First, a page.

About Tae Kwon Do

Tae Kwon Do is one of the most systematic and scientific Korean traditional martial arts, that teaches more than physical fighting skills.  It is a disciple that shows ways of enhancing our spirit and life through training our body and mind. 


The word “Tae” “Kwon” “Do” is composed of three parts as shown in the English spelling.  In Korean “Tae” means “foot,” “leg,” or “to step on”; “Kwon” means “fist” or “fight”; and “Do” means the “way” or “discipline.”  If we put these three parts together, we can important two important concepts behind “Tae Kwon Do”.


First, Tae Kwon Do is the right way of using Tae and Kwon ‘fists and feet,’ or all the parts of the body that are represented by fists and feet.   


Second, it is a way to control or calm down fights and keep the peace.  This concept comes from the meaning of Tae Kwon Do or ‘to put foot and fist under control’.  Thus Tae Kwon Do means “the right way of using all parts of the body to stop fights and help to build a better and more peaceful world.”



Tae Kwon Do is a Korean martial art.  Although it was officially declared a martial art in 1955, its origins can be traced back almost 2,000 years, to the Koguryo Dynasty, to drawings on the ceiling of a royal tomb that appear to depict fighters in a Tae Kwon Do contest.  In another tomb, a drawing of two wrestlers, presumably competing in a cireum (the traditional Korean form of wrestling) match was found.  These early fighting methods are said to have originated from five principles laid out by a Buddhist monk named Wong Kwang: be loyal to your king; be obedient to your parents; be honorable to your friends; never retreat in battle; and kill with justice.


Ancient Korea at this time was divided up into three kingdoms: Koguryo in the north, Baekchae in the west, and Silla in the southeast.  Silla was the smallest of the three kingdoms and lived in constant fear of being overrun by its larger neighbors.  In the sixth century, the King of Silla, Ching-Hung, organized an army of young warriors called the hwarang (translated as "the flowering manhood") to protect his kingdom.  These warriors were trained in the ancient open-handed martial arts of taekyon (foot fighting) and subak.  They formed a formidable fighting force, and their style became known as hwarangdo, or "way of the flowering manhood."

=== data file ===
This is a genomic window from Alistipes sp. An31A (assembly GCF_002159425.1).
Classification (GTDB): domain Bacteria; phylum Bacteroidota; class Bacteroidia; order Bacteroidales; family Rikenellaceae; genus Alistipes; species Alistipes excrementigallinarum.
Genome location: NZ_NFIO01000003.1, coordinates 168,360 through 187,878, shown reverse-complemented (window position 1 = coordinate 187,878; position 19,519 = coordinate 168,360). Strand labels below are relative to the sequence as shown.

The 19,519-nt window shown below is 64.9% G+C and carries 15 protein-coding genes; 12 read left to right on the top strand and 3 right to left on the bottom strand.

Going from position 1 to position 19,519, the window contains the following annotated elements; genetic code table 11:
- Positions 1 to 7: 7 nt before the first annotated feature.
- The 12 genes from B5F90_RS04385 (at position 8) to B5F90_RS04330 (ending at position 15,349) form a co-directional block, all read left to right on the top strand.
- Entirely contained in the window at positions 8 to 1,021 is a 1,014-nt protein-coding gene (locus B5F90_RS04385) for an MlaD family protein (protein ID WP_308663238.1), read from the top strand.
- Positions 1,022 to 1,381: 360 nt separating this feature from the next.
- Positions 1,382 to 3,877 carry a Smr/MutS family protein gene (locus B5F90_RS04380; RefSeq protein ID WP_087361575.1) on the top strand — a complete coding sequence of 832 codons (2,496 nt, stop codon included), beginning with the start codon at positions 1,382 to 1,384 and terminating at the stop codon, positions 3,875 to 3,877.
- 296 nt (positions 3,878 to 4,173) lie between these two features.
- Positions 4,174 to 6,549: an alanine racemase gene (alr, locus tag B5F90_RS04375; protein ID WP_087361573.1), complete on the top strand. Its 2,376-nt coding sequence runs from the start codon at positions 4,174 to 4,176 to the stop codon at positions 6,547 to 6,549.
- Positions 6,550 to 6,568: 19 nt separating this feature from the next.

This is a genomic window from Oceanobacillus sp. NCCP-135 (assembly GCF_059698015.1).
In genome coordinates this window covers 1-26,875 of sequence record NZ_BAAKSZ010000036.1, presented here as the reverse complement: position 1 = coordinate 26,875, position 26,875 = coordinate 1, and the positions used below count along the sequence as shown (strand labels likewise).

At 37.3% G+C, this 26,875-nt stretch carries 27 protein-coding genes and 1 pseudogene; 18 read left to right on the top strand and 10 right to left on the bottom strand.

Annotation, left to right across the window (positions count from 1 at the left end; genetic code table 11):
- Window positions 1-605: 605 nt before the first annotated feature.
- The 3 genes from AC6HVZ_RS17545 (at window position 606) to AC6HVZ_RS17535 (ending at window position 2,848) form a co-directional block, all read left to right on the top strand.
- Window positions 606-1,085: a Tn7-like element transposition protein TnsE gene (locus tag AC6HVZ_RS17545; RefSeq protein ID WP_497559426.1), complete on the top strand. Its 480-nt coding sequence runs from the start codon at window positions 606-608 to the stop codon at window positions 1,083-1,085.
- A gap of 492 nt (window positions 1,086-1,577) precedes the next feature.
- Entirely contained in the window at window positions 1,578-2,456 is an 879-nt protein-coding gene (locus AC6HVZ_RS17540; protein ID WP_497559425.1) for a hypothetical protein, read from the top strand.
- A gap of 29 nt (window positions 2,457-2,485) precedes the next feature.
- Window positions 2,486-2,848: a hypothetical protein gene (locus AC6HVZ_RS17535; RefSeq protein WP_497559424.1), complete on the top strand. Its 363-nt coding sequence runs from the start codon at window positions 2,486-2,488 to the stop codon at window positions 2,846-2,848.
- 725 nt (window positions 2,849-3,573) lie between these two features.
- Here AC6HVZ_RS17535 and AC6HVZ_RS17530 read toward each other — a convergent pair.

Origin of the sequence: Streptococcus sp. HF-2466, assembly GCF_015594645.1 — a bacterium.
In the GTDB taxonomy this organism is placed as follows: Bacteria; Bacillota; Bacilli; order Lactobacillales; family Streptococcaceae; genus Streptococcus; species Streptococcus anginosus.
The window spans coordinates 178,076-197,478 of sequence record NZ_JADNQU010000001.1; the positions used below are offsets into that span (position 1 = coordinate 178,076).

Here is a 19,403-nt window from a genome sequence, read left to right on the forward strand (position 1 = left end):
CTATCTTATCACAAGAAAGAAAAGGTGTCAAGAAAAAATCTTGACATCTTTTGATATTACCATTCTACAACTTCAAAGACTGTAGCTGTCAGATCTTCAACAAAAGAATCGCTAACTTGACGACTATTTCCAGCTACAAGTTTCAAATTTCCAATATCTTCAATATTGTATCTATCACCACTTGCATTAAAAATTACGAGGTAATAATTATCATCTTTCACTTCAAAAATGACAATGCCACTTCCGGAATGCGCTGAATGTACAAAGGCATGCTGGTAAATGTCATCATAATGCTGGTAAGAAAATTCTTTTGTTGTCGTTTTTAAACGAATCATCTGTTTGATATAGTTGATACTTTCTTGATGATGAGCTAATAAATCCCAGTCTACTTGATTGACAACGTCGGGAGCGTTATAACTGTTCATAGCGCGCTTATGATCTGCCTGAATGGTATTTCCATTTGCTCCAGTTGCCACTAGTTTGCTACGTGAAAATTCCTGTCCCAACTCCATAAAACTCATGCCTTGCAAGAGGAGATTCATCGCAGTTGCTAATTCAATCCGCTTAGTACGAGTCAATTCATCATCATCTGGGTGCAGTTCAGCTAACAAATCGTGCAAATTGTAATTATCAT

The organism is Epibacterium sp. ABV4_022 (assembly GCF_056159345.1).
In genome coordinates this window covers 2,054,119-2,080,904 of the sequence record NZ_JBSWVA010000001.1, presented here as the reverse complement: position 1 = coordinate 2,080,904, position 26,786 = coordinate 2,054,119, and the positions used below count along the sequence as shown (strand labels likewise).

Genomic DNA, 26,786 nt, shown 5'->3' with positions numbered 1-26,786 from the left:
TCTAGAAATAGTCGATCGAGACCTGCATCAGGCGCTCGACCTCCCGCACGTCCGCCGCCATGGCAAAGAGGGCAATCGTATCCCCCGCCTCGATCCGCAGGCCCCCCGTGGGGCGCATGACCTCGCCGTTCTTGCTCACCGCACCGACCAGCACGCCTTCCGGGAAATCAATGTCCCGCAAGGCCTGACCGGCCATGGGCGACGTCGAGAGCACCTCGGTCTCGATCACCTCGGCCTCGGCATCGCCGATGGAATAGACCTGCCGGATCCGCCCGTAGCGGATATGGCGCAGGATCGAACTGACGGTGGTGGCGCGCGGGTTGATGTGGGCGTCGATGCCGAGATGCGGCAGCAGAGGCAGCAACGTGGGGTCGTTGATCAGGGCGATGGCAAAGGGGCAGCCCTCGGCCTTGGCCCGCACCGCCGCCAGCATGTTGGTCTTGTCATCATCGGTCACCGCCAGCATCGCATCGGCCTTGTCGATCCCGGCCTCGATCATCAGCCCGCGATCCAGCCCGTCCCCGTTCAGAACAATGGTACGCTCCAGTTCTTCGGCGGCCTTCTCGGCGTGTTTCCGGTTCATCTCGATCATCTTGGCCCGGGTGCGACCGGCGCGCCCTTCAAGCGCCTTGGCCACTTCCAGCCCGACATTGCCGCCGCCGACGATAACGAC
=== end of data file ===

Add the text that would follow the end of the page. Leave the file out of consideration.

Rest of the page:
Martial arts remained popular in Korea for hundreds of years until the country went through a period of antimilitary rule.  Even then, however, they were still practiced daily by the masses.  Then, in 1909, Japan annexed Korea, banned all traditional martial arts, and forced students to take up Japanese martial arts, such as karate, judo, and jujutsu. Korean arts survived, however; some people practiced them in secret, while other martial artists fled to China.


After Korea was liberated from Japan in 1945, the government made a special effort to rekindle interest in the traditional arts.  It sought to unify them under a single Korean art form in an effort to revitalize the traditional art of subak.  In the meantime, an army general, Grand Master Choi Hong Hi, had begun a quest to research martial arts in 1938, when he had gone to Japan to learn karate.  General Choi had been a student of taekyon in Korea before going to Japan.  After attaining a 2nd dan black belt in karate, he returned to Korea to complete his taekyon studies.  General Choi drew on influences from taekyon, subak, and karate to create taekwondo.  Seventeen years later, his diligent research eventually culminated in the formal recognition of Tae Kwon Do as the official martial art of Korea at a special conference on April 11, 1955.